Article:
Our objectives are;
- To determine the thickness of a glass plate using a spherometer.
- To determine the radius of curvature of a given spherical surface using a spherometer.
A spherometer works on the principle of the micrometer screw. It is used to measure either very small thickness of flat materials like glass or the radius of curvature of a spherical surface thus getting its name.
Parts of a Spherometer
A spherometer consists of a metallic tripod framework supported on three fixed legs of equal lengths. A screw passes through the centre of the tripod frame, parallel to the three legs. A largeP)circular disc graduated with 100 equal parts is attached to the top of the screw. A small vertical scale known as the Pitch scale (P) with the scale reading divided into millimeters is fixed at one end of the tripod frame.
Thickness of a Glass Strip
The thickness of a glass strip can be represented by;
Where, 'n' is the number of complete rotation made by the circular disc.
'P' is the pitch, which is the distance moved by the middle screw per revolution.
'x' is the number of additional circular scale divisions in excess of complete rotations.
'L.C' is the least count of spherometer.
Least Count of the Spherometer
The pitch of the screw needs to be measured first. Find the value of 1 division on the pitch scale. Then bring the zero of the circular scale opposite to the pitch scale and rotate the screw by 'n' complete rotations. Note the distance 'd' moved by the screw on the pitch scale. The pitch of the screw is given by;
If there are N divisions in the circular scale on the circumference of the disc then;
Measuring the Radius of Curvature of the Concave Surface
Let the figure represent the vertical section of the sphere of which the given surface forms a part, the vertical section passes through one of the outer legs 'A', the central screw 'G' and the centre of the sphere 'O'.The third leg 'C' is not visible.
Let , the height of central screw above the plane ABC, which is measured by the spherometer (h is called Sagitta.)
- Students know the working of a spherometer.
- Students know the least count of spherometer.
- They know the equations for thickness of glass plate and radius of curvature of the concave surface.
- Glass strip
- Concave surface
- Plane glass slab
- Glass strip
- A sheet of paper
- A ruler
Real Lab Procedure
To find the distance between the legs of the Spherometer
- Raise the central screw of the spherometer and press the spectrometer gently on a sheet of paper so as to get the pin pricks of the three legs. Mark these pricks as A, B and C.
- Measure the distance between the pricks by joining the points as to form a triangle.
- Note these distances (AB, BC, and AC) on the paper and take their mean as l.
To find the Least count of the Spherometer
- Note one pitch scale division on the pitch scale or vertical scale.
- Take 5 full rotations on the central screw.
- Measure the distance moved by the screw.
- Hence, Pitch = Distance moved /number of full rotations.
To find the radius curvature of the spherical surface
- Raise the screw sufficiently upwards.
- Place the spherometer on the concave surface so that its three legs rest on it.
- Gently turn the screw downwards till the screw tip just touches the concave surface.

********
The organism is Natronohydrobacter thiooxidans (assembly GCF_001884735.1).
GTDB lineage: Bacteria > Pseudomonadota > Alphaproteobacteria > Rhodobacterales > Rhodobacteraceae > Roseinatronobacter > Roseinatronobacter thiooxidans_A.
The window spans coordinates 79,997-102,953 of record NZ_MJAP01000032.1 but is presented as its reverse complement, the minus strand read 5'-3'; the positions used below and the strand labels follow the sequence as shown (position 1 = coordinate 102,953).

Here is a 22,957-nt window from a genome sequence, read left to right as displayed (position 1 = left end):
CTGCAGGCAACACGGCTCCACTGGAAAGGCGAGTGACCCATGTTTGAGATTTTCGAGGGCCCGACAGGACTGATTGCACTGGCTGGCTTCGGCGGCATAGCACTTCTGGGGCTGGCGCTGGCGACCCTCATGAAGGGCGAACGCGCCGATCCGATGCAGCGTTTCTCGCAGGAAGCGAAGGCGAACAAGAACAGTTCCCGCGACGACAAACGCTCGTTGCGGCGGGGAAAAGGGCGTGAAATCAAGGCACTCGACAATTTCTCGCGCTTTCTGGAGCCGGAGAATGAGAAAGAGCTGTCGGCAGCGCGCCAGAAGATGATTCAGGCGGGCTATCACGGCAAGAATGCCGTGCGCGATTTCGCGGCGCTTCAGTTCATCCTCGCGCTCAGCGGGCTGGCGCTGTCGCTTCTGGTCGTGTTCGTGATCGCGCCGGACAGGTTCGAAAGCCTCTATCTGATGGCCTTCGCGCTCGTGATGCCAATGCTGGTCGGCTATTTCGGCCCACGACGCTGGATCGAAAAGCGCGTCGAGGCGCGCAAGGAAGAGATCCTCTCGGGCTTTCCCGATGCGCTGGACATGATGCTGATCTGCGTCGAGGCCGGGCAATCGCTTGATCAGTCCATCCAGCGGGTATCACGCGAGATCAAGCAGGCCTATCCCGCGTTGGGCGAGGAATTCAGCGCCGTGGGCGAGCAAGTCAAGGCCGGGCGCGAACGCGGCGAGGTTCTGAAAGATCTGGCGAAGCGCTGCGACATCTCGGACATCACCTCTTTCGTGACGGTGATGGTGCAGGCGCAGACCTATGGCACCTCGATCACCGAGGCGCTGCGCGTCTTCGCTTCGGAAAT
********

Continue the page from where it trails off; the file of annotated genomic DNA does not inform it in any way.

- Note the reading of the circular disc scale which is in line with the vertical (pitch) scale. Note this reading as 'a', which will act as reference.
- Remove the spherometer from over the concave surface and place it over a large size glass slab.
- Turn the screw down wards and count the number of complete rotations made by the disc (one rotation becomes complete when the reference reading crosses past the pitch scale.)
- Continue till the tip of the screw just touches the plane surface of the glass slab.
- Note the reading of the circular scale which is finally in line with the vertical (pitch) scale. Note this reading as 'b'.
- Find the number of circular (disc) scale division in the last incomplete rotation.
- Now find total reading using the relation equation 1.
- Repeat steps 3 to 9, three times .Record the observation in tabular form.
- Calculate the radius of curvature of the given concave surface using the equation 2.
To find the thickness of the glass plate
- Raise the screw sufficiently upwards.
- Place the spherometer on the glass strip so that it rests between its three legs.
- Repeat the above steps 3 to 9, three times .Record the observation in a tabular form.
- Find total reading using the relation equation 1.
Simulator Procedure (as performed through the Online Labs)
- Click on the object shown on the left hand menu, to measure its thickness
- Tighten the screw by clicking on the respective arrows (left / right) on the screw, until it touches the object.
- Note the reading on pitch scale, the circular disc and note it down as the reference variable.
- Again click on the object on the left hand menu to remove it from under the spherometer.
- Tighten the screw by clicking on the respective arrows (left / right) on the screw, until it touches the glass slab.
- Note down the complete rotations on the pitch scale and note the reading on circular disc for fractional rotation.
- Based on the selected object;
- Calculate the radius of curvature if it is the spherical surface using the equation 2.
- calculate the thickness it it is the glass strip using the equation 1.
- Note down the reading in the text box.
- Click on the check button to find if the answer is correct.
- To redo the experiment, click on the 'Reset' button.
The thickness of the glass plate, t = --------------- mm = --------------------m .
Mean value of h = -----------------------mm.
Radius of curvature of the spherical surface = ---------------cm=................m
The thickness of glass strip = ------------m
The radius of curvature of the given concavesurface = -----------------m